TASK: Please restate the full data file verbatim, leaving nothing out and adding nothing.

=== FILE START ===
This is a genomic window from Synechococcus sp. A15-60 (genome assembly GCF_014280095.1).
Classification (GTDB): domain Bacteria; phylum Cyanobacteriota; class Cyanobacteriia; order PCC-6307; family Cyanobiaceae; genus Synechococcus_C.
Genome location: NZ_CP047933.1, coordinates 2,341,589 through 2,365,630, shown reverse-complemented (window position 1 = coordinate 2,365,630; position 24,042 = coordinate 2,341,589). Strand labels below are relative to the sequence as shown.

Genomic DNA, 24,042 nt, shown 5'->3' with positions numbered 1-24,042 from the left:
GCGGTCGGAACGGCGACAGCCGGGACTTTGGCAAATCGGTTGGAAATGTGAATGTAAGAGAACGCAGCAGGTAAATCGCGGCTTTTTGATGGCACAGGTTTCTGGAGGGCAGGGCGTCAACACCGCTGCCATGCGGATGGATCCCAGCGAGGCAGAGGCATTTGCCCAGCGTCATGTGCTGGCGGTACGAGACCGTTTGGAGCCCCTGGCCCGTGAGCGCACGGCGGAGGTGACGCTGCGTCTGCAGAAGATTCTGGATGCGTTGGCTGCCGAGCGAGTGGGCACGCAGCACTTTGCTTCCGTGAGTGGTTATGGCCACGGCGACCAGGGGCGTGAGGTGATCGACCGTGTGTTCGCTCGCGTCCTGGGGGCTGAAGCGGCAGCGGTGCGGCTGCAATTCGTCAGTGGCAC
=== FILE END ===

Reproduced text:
This is a genomic window from Synechococcus sp. A15-60 (genome assembly GCF_014280095.1).
Classification (GTDB): domain Bacteria; phylum Cyanobacteriota; class Cyanobacteriia; order PCC-6307; family Cyanobiaceae; genus Synechococcus_C.
Genome location: NZ_CP047933.1, coordinates 2,341,589 through 2,365,630, shown reverse-complemented (window position 1 = coordinate 2,365,630; position 24,042 = coordinate 2,341,589). Strand labels below are relative to the sequence as shown.

Genomic DNA, 24,042 nt, shown 5'->3' with positions numbered 1-24,042 from the left:
GCGGTCGGAACGGCGACAGCCGGGACTTTGGCAAATCGGTTGGAAATGTGAATGTAAGAGAACGCAGCAGGTAAATCGCGGCTTTTTGATGGCACAGGTTTCTGGAGGGCAGGGCGTCAACACCGCTGCCATGCGGATGGATCCCAGCGAGGCAGAGGCATTTGCCCAGCGTCATGTGCTGGCGGTACGAGACCGTTTGGAGCCCCTGGCCCGTGAGCGCACGGCGGAGGTGACGCTGCGTCTGCAGAAGATTCTGGATGCGTTGGCTGCCGAGCGAGTGGGCACGCAGCACTTTGCTTCCGTGAGTGGTTATGGCCACGGCGACCAGGGGCGTGAGGTGATCGACCGTGTGTTCGCTCGCGTCCTGGGGGCTGAAGCGGCAGCGGTGCGGCTGCAATTCGTCAGTGGCAC